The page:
by Dr. Tony Phillips
|This artist's rendering shows how Pluto and two of its possible three moons might look from the surface of the third moon. Credit: NASA/ESA and G. Bacon (STSci)|
"We hope so," says Stern. The spacecraft is bristling with instruments designed to study Pluto's atmosphere and surface. "But we can't study the atmosphere if it's not there." Furthermore, a layer of snow on the ground ("probably a few centimeters deep," estimates Stern) could hide the underlying surface from New Horizon's remote sensors.
Stern isn't too concerned: "Pluto's atmosphere was discovered in 1988 when astronomers watched the planet pass in front of a distant star?a stellar occultation." The star, instead of vanishing abruptly at Pluto's solid edge, faded slowly. Pluto was "fuzzy;" it had air. "Similar occultations observed since then (most recently in 2002) reveal no sign of [impending] collapse," says Stern. On the contrary, the atmosphere appears to be expanding, puffed up by lingering heat from Pluto's waning summer.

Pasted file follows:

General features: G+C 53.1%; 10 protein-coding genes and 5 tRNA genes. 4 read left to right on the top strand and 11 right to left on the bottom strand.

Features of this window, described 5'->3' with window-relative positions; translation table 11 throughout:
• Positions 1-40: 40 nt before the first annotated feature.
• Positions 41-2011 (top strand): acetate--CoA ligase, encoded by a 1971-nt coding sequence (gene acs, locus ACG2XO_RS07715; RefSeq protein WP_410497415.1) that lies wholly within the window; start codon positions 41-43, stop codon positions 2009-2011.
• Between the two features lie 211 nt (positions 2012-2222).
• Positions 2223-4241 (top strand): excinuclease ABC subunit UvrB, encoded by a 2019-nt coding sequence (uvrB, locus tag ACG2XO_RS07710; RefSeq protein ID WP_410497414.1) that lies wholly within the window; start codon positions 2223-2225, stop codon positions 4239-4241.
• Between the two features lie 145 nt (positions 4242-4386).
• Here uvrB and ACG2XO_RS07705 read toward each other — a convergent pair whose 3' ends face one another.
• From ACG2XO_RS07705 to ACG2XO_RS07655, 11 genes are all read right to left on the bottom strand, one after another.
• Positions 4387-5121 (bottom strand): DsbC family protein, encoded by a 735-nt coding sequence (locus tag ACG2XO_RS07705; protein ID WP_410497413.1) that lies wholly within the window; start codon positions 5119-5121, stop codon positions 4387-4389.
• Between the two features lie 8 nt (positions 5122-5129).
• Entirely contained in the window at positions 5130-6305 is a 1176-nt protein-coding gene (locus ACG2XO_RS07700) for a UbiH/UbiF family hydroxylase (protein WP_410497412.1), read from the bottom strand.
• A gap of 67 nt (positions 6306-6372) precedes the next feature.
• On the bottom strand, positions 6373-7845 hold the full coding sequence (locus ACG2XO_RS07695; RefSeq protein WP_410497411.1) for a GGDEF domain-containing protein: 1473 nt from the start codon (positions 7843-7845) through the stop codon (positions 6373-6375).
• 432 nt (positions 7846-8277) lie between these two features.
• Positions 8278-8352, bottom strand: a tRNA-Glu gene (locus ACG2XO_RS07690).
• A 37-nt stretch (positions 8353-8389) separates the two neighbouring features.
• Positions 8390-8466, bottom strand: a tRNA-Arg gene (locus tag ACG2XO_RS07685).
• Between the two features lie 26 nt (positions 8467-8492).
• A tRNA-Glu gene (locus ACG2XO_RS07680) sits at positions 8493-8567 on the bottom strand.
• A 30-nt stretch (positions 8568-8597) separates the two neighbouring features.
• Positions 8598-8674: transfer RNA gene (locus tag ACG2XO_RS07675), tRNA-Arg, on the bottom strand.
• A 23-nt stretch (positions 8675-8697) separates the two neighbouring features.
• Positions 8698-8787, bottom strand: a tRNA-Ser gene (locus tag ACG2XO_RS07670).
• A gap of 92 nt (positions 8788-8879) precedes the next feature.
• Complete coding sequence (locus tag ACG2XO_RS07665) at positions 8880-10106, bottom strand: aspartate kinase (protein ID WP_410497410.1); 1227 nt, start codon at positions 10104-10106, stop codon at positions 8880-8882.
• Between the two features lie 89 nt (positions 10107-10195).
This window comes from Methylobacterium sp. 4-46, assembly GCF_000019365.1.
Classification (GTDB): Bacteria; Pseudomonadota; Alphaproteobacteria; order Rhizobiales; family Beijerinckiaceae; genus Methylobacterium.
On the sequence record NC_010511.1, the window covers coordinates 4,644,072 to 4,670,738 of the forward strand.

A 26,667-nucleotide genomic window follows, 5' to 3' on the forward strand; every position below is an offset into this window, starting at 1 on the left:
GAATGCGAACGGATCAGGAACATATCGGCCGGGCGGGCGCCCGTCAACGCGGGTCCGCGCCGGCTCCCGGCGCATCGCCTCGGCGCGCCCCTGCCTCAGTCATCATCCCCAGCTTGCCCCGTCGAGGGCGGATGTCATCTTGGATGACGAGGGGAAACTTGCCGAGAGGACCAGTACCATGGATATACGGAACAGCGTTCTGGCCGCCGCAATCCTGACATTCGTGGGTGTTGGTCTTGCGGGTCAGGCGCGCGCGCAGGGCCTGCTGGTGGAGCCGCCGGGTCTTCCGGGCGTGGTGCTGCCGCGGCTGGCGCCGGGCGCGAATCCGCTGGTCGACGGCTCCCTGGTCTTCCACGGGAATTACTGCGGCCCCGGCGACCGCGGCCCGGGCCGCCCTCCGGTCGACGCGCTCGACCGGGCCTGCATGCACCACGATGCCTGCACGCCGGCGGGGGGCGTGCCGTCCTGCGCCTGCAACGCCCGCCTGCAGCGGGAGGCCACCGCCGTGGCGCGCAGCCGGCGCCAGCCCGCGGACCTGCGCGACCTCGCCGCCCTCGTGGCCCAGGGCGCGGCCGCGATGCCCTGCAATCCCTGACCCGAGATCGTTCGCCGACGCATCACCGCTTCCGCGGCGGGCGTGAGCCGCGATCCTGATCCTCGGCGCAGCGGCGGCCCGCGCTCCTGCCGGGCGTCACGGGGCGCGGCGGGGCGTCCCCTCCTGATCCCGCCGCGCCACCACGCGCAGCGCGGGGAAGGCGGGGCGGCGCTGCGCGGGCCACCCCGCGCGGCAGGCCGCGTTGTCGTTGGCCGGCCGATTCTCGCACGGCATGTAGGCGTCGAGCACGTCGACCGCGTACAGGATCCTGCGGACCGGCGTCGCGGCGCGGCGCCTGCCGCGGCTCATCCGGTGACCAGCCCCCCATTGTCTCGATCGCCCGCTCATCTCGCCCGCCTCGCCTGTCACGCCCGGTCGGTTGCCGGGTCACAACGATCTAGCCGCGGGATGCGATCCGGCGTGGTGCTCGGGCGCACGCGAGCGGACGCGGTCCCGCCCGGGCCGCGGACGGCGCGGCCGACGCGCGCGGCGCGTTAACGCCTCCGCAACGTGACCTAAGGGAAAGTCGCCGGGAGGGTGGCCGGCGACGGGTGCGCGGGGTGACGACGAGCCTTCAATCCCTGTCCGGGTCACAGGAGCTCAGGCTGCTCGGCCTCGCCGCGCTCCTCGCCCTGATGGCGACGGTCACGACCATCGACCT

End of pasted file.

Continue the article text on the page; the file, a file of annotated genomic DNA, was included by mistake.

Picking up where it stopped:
Nevertheless, it's a good thing New Horizons is fast, hurtling toward Pluto at 30,000 mph. Winter. New Horizons. Only one can be first. The race is on…
Find out more about the New Horizons mission at http://pluto.jhuapl.edu. Kids can learn amazing facts about Pluto at http://spaceplace.nasa.gov/en/kids/pluto.
This article was provided by the Jet Propulsion Laboratory, California Institute of Technology, under a contract with the National Aeronautics and Space Administration.